# All solutions to a set of integral equations

I would like a better understanding of the set of pairs $(f_1,f_2)$ of functions $[0,1] \times [0,1] \to [0,1]$ which satisfy the following conditions:

1. For all $y \in [0,1]$, $f_1(x,y) \geq f_1(x',y) \Leftrightarrow x>x'$. For all $x \in [0,1]$, $f_2(x,y) \geq f_2(x,y') \Leftrightarrow y>y'$.

2. $f_1(x,y)+f_2(x,y) = 1$, for all $(x,y) \in [0,1] \times [0,1]$

3. $f_1(x,y)=f_2(y,x)$ for all $(x,y) \in [0,1] \times [0,1]$

4. Due to monotonicity (Condition 1), the functions $f_1$ and $f_2$ are integrable. Now define $$p_1(x,0) = xf_1(x,0) - \int_0^x f_1(t,0) dt,$$ $$p_2(0,y) = yf_2(0,y) - \int_0^y f_2(0,t) dt,$$ $$p_1(x,y) = p_1(x,0) + xf_1(x,y) - \int_0^x f_1(t,y) dt,$$ $$p_2(x,y) = p_2(0,y) + yf_2(x,y) - \int_0^y f_2(x,t) dt.$$

Then for all $(x,y) \in [0,1] \times [0,1]$, $p_1(x,y)+p_2(x,y)=0$.

Example: Let $\alpha \geq 0$. For $x \geq y$, let $$f_1(x,y) = (1/2)+(1/2)(x^\alpha-y^\alpha)$$ $$f_2(x,y) = (1/2)-(1/2)(x^\alpha-y^\alpha)$$ For $x < y$, let $$f_1(x,y) = (1/2)-(1/2)(y^\alpha-x^\alpha)$$ $$f_2(x,y) = (1/2)+(1/2)(y^\alpha-x^\alpha)$$ Then $(f_1,f_2)$ satisfy the conditions.

• What is the motivation for this question? – Noah Schweber Jun 23 '14 at 17:16
• It is related to "mechanism design", a sub-field of game theory. The set of all solutions provides the domain of all mechanisms which satisfy certain criteria. A "best" needs to be chosen from this "domain". – user54297 Jun 23 '14 at 17:38
• @S. Carnahan: Thanks for editing the text. – user54297 Jun 24 '14 at 11:56

This is not as clear as it might be. I give at the end a more general set of solutions to what I think are your intended conditions. I wonder if these are all the solutions, however I am not sure that I fully understand what you want.

Three issues (in decreasing order of importance)

1. I am guessing that (maybe) you wanted to have $$p_1(x,y) = p_1(x,0) + yf_1(x,y) - \int_0^y f_1(x,u) du$$ This is valid when you put $y=0$ whereas what you currently have written would give the generally invalid $$p_1(x,0) = p_1(x,0) + xf_1(x,0) - \int_0^x f_1(t,0) dt.$$

2. Your example at the end has cases but there is no difference between them since $$\frac{1}{2}+\frac{1}{2}(x^\alpha-y^\alpha)=\frac{1}{2}-\frac{1}{2}(y^\alpha-x^\alpha)$$ (similarly for $f_2$). Nothing wrong with that (if that was your intention), but confusing.

3. In your first condition you need to use $\ge$ or $\gt$ in both places or (else change $\Leftrightarrow$ to just $\Leftarrow$). As I say, least important. But do you want $f_1(x,y)$ strictly increasing in $x$ or merely non-decreasing?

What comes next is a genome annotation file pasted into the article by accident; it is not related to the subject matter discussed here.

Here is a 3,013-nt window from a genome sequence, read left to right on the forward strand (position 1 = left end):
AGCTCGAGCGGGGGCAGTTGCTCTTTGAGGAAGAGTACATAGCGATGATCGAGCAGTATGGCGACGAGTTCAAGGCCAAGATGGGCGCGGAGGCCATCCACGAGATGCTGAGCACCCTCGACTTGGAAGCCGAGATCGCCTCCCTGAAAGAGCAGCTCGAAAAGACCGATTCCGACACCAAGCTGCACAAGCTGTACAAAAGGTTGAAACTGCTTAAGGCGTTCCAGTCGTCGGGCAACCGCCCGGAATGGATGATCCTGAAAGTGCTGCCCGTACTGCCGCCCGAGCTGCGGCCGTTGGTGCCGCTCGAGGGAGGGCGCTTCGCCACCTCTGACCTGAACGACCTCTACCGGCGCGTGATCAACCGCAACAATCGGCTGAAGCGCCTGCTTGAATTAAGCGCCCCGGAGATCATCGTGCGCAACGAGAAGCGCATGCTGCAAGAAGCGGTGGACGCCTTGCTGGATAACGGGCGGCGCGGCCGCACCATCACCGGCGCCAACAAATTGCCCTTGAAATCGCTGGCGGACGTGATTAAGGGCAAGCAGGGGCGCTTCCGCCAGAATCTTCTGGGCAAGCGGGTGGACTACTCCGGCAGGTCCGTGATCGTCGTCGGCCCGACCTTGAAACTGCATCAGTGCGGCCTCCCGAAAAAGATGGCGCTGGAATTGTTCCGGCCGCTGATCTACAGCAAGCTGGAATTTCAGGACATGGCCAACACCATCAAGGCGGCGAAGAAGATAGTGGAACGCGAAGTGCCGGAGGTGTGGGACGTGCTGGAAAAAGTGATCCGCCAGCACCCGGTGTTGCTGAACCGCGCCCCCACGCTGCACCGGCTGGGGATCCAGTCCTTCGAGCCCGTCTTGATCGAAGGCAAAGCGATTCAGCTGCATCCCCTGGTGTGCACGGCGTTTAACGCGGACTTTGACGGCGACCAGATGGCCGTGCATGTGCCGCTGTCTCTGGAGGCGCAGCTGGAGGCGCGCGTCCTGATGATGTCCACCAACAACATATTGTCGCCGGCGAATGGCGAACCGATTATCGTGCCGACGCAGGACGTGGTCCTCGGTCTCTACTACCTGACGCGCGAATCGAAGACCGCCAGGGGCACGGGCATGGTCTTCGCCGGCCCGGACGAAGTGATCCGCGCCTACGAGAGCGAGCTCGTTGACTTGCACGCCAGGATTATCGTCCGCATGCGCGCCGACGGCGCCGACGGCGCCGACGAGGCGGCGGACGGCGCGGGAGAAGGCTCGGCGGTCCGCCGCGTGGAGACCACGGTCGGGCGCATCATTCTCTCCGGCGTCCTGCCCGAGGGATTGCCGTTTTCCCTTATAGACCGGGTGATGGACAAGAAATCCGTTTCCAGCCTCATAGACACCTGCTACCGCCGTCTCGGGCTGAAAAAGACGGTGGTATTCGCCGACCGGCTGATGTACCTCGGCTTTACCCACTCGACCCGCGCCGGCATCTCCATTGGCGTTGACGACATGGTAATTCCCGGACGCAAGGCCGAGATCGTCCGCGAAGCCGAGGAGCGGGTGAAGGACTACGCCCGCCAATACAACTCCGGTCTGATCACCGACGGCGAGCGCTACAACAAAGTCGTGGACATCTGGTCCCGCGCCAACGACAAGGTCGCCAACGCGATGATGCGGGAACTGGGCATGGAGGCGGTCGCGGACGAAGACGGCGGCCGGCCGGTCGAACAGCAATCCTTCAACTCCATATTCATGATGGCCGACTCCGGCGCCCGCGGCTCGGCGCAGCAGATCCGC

Here are a few suggestions:

Since your conditions give $f_1(x,x)=\frac{1}{2}$ and $f_2(x,y)=1-f_1(x,y)$, define $f_1(x,y)=\frac{1}{2}+g(x,y)$ and $f_2(x,y)=\frac{1}{2}-g(x,y).$ We should note that $g$ is a function $[0,1] \times [0,1] \to [-\frac{1}{2},\frac{1}{2}]$.

Then condition 2 is automatic, condition 3 says $g(y,x)=-g(x,y)$ and the $f_1$ part of condition 1 (corrected) says that for fixed $v$ and $u \gt u'$ we have $$g(u,v) \gt g(u',v).$$ Then, using condition 3, we then have $$-g(v,u) \gt -g(v,u')$$ meaning that the $f_2$ part is automatic and also that $$g(v,u) \lt g(v,u').$$

Your could rewrite your definition $$p_1(x,0) = xf_1(x,0) - \int_0^x f_1(t,0) dt=\int_0^x \big(f_1(x,0)-f_1(t,0)\big) dt$$ so $$p_1(x,0)=\int_0^x \big(g(x,0)-g(t,0)\big) dt.$$ Then with my suggest revision one would have in general

$$p_1(x,y)=\int_0^x \big(g(x,0)-g(t,0)\big) dt+\int_0^y \big(g(x,y)-g(x,u)\big) du$$

$$p_2(x,y)=\int_0^y -\big(g(0,y)-g(0,u)\big) du+\int_0^x -\big(g(x,y)-g(t,y)\big) dt$$ $$=\int_0^y \big(g(y,0)-g(u,0)\big) du+\int_0^x \big(g(y,x)-g(y,t)\big) dt$$

I'm not so sure about this last part but, if it is correct, then I suppose generalizing your example to $$g(x,y)=q(x)-q(y)$$ where $q:[0,1] \to [0,\frac{1}{2}]$ is increasing would meet your conditions as

$$p_1(x,y)=\int_0^x \big(q(x)-q(t)\big) dt+\int_0^y \big(q(u)-q(y)\big) du=xq(x)-yq(y)-\int_x^yq(v)dv$$

$$p_2(x,y)=\int_0^y \big(q(y)-q(u)\big) du+\int_0^x \big(q(t)-q(x)\big) dt=yq(y)-xq(x)+\int_x^yq(v)dv.$$

• Thanks a lot for your feed back. Yes, there was a mistake. But, elsewhere: it should have been p_1(0,y) instead of p_1(x,0) – user54297 Jun 25 '14 at 21:44
• Thanks a lot for your feed back. (1) Yes, there was a mistake. But, elsewhere. It should have been p_1(0,y) instead of p_1(x,0); (2) Sorry for the confusion; (3) I meant it to be non-decreasing, so the "iff" should be valid? Your suggested procedure is neat, and thanks for the suggestion. I think it will help me proceed. I am pretty sure that f_1 has to be concave in x. But can it have kinks, and if so then how many? [I have problems typing out math characters here and I wish I could explain matters better]. Thanks once again. – user54297 Jun 25 '14 at 21:57
• Oh, and p_1(0,y) is simply some function which is constant in x. – user54297 Jun 25 '14 at 22:35
• I am having problems writing math symbols. For example the concavity issue makes no sense above. Can I post pdf. s? – user54297 Jun 25 '14 at 23:49